These threshold moments exist in each of our lives, some large and some small, some by our choosing and some purely by chance. Each one is an opportunity for development depending on our choice to step across that demarcation line or retreat from it.

And the reason it is so hard to take that next step, and why we so often retreat from that threshold, is that we feel utterly alone.

But we are not alone.

Quite the opposite, as a matter of fact. We are more connected than we realize, more connected than we allow ourselves to admit. Perhaps that’s because we’ve bought into the myth of “going it alone,” and perhaps because being connected makes us feel exposed and vulnerable. To be seen by another for who and what we are, especially as we stand at the threshold of our own becoming? I admit that is a scary thought.

And (and this is such an important “and”) it is precisely that vulnerability that leads to our connection and that connection is what leads us to our greatest strength: the ability to rely upon one another to see us not just as we are but as we may yet be. To hold an imaginative sense of one another’s larger self at the moment when we alone are least able to hold it is a gift both precious and powerful.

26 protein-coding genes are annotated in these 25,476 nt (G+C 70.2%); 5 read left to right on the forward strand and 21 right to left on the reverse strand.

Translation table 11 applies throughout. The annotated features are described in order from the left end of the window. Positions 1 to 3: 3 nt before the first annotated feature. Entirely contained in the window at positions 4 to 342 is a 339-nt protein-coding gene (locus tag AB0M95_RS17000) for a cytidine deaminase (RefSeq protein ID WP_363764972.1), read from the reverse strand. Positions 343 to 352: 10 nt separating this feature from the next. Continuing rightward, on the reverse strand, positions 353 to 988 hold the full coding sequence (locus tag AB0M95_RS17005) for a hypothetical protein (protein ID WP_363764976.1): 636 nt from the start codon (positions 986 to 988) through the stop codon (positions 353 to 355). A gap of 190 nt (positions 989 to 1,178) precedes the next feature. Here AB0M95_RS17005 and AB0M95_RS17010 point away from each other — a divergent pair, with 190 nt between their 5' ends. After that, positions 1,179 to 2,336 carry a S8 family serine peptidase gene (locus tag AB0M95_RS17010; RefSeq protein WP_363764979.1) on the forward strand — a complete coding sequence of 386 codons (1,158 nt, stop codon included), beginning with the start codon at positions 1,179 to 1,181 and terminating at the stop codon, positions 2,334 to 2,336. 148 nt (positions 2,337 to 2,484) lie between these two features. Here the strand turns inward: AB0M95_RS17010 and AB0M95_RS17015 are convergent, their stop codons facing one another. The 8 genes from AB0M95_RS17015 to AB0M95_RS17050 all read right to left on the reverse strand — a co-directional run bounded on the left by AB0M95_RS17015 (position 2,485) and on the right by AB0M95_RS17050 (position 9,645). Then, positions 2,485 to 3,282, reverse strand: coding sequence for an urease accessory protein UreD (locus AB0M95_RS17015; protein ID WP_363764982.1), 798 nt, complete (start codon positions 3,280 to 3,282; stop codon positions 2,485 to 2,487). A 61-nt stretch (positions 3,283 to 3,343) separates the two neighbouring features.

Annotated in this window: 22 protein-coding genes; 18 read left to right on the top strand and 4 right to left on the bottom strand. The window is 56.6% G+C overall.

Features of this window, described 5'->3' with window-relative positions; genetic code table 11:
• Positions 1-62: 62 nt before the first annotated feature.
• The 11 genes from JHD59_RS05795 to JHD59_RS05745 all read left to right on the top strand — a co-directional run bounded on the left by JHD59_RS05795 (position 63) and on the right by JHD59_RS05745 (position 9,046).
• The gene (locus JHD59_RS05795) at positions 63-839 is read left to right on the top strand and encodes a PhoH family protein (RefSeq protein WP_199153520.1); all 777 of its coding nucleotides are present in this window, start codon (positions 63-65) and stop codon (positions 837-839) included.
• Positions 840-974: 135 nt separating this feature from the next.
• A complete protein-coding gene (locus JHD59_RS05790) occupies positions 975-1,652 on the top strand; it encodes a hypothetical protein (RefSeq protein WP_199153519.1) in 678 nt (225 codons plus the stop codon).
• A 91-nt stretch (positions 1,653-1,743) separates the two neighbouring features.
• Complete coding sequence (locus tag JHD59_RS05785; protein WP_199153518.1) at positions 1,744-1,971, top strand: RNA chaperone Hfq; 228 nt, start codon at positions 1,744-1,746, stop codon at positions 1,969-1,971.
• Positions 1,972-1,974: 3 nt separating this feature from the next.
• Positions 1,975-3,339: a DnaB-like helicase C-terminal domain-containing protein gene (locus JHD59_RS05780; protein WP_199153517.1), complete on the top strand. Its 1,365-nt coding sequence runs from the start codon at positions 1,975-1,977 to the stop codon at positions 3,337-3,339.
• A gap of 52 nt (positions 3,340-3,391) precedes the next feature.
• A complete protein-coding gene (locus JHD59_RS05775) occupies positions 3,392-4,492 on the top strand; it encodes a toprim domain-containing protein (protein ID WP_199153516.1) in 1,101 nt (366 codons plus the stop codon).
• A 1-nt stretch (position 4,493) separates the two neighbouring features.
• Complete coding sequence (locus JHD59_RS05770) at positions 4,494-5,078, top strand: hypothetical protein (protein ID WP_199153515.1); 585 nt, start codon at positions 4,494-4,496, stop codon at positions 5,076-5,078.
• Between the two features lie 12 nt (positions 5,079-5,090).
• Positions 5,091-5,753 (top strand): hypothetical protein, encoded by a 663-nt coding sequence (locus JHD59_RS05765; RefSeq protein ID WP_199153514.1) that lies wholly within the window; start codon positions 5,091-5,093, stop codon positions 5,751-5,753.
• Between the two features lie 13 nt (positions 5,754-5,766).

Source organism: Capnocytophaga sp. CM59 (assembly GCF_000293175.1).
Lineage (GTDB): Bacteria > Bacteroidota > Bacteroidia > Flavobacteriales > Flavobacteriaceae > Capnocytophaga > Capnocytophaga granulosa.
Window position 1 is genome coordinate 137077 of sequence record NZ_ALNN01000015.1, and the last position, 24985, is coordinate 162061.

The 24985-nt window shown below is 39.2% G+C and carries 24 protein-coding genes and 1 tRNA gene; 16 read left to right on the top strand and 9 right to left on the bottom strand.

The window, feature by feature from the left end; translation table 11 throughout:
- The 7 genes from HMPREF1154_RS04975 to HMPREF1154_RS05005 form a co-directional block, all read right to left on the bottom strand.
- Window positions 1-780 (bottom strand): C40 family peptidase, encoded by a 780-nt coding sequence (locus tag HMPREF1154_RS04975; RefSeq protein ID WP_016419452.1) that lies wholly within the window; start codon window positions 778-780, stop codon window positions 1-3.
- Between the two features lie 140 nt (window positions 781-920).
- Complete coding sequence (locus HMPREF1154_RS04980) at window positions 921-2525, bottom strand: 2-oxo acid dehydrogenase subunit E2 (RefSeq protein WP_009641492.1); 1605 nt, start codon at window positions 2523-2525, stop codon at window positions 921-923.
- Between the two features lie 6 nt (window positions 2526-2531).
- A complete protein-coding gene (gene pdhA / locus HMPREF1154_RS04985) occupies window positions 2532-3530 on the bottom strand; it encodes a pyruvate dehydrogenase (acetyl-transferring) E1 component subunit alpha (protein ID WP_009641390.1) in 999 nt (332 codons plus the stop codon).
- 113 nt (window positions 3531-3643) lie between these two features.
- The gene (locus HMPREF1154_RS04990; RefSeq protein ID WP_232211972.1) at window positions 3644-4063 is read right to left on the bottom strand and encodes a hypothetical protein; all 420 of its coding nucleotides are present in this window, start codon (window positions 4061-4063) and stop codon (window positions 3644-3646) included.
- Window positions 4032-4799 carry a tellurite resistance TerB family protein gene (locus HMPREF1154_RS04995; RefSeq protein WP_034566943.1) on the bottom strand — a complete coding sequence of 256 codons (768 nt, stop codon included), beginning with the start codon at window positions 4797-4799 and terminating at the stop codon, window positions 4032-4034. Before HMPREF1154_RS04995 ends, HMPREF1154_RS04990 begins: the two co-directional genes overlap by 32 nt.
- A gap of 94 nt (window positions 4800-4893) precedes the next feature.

To stand at a threshold, then, is to stand in a place of complete connection, summoning courage from one another to cross over and into the frontier of our largest possible self.

I don’t know if the world can be saved but if it can be, this is how we will do it.


pathway between green trees brown steel gate during daytime

Photo by Skitterphoto on Pexels.com

Liminal Space

“The word liminal comes from the Latin word limen, meaning threshold – any point or place of entering or beginning. A liminal space is the time between the ‘what was’ and the ‘next.’ It is a place of transition, waiting, and not knowing.”
inaliminalspace.org


While liminality often comes with a sense of urgency toward the new, a rush forward to escape the anxiety and awkwardness of no man’s land, it doesn’t have to be that way.